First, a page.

Museums are often thought to be sanctuaries for free expression, where otherwise unseemly or taboo topics can be addressed in peace. In actuality, however, the institutions are often more conservative than their reputations suggest.
Case in point: a sculpture called “Domestikator,” by the collective Atelier Van Lieshout, was just pulled from an upcoming exhibition at The Louvre in Paris for being “sexually explicit,” according to The New York Times.
The piece, slated to go on view in the Louvre’s Tuileries Gardens as part of a public art program, is a 40-foot-tall sculpture of one orange, blocky building mounting another orange, blocky building from behind. A statement describing the work explains that the bottom building is an abstracted animal form, making the sexual encounter between them an act of bestiality. It’s sexual, sure, but very nonrepresentational. It’s no more NSFW than a raunchy doodle of two stick figures or a mischievous arrangement of Legos.
Joep van Lieshout, the founder of Atelier Van Lieshout, was similarly befuddled by the museum’s decision. “The piece itself, it’s not really very explicit,” he told the Times. “It’s a very abstracted shape. There are no genitals; it’s pretty innocent.”
The sculpture, originally erected in 2015 in Bochum, Germany, without much controversy, deals with themes of power, love, dystopia and reproduction. Specifically, the sculpture symbolizes the way humanity has “domesticated” the natural environment, and overstepped boundaries of decency in the process.
″‘The Domestikator’ is about the hypocrisy of our current society towards our natural environment,” Joep van Lieshout told HuffPost. “A lot of the visitors are actually part of this. It is therefore vital that they are confronted with the impact of our actions in order to be able to change this. For their own good and their children’s future.” Adding:
The sculpture can be seen as a humorous and thought-provoking statement about humans domesticating the world. The artwork symbolizes the power of humanity over the world and its hypocritical approach to nature. It pays tribute to the ingenuity, the sophistication and the capacities of humanity, to the power of organization, and to the use of this power to dominate, domesticate the natural environment. Man constantly invents new solutions for challenges on the field of energy, food, climate, robotics, genetics, big data and statistics. In this process a clear view is obstructed, and ethical borders are pushed to the extreme while certain taboos seem to stay intact. The act of domestication, however, often leads to boundaries being sought or even crossed. It is this difficult balance that Atelier Van Lieshout seeks to address.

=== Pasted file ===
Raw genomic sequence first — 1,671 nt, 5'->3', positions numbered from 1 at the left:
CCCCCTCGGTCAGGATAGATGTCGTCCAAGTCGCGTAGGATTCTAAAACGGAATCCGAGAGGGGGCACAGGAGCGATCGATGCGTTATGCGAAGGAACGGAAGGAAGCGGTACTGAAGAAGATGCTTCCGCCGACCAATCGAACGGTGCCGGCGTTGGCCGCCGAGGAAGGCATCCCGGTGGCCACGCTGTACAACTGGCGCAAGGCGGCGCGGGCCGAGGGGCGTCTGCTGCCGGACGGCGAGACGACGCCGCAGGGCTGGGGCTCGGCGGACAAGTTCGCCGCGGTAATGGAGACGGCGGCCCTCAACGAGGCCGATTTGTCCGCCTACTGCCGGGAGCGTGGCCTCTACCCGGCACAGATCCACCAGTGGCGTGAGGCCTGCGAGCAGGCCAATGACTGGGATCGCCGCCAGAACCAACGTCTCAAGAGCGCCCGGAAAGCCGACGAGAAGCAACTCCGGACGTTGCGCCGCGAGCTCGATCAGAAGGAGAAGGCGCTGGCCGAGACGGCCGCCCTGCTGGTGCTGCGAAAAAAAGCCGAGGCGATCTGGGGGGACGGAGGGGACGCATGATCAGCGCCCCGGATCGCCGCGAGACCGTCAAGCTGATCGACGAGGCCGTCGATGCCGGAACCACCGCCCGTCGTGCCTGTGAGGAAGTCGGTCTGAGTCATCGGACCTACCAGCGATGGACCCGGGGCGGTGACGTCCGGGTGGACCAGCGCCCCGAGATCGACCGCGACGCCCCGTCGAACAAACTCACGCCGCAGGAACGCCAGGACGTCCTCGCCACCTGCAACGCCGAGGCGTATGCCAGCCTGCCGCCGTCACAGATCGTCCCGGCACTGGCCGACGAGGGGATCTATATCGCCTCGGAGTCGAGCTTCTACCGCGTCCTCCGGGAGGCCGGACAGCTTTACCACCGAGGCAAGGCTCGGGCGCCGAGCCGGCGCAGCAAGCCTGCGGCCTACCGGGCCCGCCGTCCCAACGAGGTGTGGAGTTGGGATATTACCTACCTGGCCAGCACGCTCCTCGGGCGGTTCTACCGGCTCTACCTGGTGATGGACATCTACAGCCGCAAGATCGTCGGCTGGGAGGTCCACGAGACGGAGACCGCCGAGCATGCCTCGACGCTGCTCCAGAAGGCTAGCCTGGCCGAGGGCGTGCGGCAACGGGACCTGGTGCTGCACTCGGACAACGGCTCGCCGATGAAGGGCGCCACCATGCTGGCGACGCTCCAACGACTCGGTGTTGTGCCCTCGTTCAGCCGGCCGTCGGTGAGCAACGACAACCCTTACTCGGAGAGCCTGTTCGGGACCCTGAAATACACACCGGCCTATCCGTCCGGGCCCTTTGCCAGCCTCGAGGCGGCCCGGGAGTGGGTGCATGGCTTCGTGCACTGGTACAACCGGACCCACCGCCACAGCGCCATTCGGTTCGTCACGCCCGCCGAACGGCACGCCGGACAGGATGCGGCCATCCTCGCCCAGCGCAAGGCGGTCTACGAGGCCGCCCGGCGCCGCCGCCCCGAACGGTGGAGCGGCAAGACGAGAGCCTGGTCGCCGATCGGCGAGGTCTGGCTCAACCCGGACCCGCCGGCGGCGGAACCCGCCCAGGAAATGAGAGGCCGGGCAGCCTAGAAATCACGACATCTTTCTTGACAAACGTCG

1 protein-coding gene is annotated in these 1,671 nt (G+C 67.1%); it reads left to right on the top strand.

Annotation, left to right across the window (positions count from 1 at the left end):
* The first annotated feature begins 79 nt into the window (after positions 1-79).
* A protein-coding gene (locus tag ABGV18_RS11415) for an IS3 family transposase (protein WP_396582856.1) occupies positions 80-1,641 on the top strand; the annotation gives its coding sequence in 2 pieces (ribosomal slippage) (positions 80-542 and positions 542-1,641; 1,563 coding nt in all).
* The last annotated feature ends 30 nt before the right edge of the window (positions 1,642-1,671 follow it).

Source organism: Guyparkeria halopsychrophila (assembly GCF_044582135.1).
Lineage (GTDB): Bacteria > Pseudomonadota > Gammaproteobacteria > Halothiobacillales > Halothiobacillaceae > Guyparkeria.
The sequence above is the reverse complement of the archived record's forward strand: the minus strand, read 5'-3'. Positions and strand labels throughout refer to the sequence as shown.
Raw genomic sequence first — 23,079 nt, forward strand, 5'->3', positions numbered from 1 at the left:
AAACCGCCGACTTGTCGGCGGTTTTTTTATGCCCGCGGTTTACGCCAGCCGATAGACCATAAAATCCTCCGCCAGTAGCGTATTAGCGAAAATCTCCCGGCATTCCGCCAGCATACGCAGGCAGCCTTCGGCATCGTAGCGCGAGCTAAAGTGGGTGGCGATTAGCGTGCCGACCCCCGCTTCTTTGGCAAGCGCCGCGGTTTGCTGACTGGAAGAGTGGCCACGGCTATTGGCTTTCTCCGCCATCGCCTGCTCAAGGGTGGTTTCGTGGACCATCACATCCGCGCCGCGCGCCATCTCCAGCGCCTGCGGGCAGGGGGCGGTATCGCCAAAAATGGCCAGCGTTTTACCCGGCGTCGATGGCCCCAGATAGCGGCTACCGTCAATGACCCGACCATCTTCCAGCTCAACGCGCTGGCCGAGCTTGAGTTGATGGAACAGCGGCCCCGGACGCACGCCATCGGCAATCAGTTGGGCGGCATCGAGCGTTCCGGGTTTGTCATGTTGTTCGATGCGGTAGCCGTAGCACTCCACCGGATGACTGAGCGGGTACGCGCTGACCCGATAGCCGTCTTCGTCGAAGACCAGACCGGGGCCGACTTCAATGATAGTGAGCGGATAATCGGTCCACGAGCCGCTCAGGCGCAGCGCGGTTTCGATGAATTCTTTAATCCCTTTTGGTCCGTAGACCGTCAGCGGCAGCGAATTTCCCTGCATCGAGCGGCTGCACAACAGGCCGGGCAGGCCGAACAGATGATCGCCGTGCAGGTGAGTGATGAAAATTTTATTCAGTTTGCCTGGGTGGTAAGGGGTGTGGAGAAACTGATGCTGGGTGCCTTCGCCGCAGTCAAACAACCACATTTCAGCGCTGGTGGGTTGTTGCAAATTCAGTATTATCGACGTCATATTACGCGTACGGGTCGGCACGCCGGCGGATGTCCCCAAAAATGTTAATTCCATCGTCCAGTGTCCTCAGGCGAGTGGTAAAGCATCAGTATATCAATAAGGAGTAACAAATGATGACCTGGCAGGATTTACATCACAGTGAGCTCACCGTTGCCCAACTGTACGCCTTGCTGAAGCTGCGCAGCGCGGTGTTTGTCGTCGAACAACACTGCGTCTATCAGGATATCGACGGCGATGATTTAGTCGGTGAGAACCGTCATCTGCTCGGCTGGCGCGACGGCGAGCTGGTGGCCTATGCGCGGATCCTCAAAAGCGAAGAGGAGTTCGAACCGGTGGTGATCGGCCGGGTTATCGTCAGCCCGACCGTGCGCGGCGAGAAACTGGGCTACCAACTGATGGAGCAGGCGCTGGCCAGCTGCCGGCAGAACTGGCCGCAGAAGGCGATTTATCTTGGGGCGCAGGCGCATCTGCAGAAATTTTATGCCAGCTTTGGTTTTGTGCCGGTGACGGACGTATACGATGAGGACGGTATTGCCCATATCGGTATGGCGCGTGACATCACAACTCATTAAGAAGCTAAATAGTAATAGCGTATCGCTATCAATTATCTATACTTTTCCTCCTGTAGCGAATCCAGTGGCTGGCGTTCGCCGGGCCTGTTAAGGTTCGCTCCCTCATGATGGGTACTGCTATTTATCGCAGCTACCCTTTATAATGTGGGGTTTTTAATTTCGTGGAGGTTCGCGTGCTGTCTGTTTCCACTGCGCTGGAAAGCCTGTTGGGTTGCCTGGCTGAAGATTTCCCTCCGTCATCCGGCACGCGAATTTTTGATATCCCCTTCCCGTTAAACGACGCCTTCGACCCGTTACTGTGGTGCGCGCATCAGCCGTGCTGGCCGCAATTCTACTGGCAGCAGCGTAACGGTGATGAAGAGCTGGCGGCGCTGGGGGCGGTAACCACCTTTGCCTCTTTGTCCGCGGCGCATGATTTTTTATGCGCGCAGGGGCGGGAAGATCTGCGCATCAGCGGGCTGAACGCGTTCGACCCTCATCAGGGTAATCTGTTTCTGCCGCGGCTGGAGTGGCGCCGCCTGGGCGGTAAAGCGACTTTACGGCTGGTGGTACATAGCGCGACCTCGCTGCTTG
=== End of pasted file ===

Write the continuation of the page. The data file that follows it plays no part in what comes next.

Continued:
Van Lieshout is concerned about the larger ramifications of a major museum censoring art in 2017. “I strongly feel that artists and museums should make a stand for the freedom of expression,” he said. “Freedom of expression is one of the main things art is about. If we limit artists by censoring their work, we are giving in to fear and giving up on our cultural standards and the core values of the civilized world.”
Jean-Luc Martinez, The Louvre’s president, explained his rationale in a letter published in part by French newspaper Le Monde.
“It risks being misunderstood by visitors to the gardens,” Martinez wrote, adding that the piece’s proximity to a children’s playground yielded additional worry.
“This is total hypocrisy,” van Lieshout said in response. “In Bochum, whole classes came to see the ’Domestikator.′ People saw something funny but not decadent. And if children see something sexual, it is because they are old enough to see it.”
HuffPost has reached out to The Louvre and Atelier Van Lieshout for comment and will update accordingly.
The news of The Louvre’s decision comes just a week after The Guggenheim opted to pull three contentious works ― all accused of mistreating animals ― from an upcoming exhibition of Chinese conceptual art. The museum reportedly received violent threats as a result of the controversial pieces and released a statement alleging the decision was made “out of concern for the safety of its staff, visitors, and participating artists.”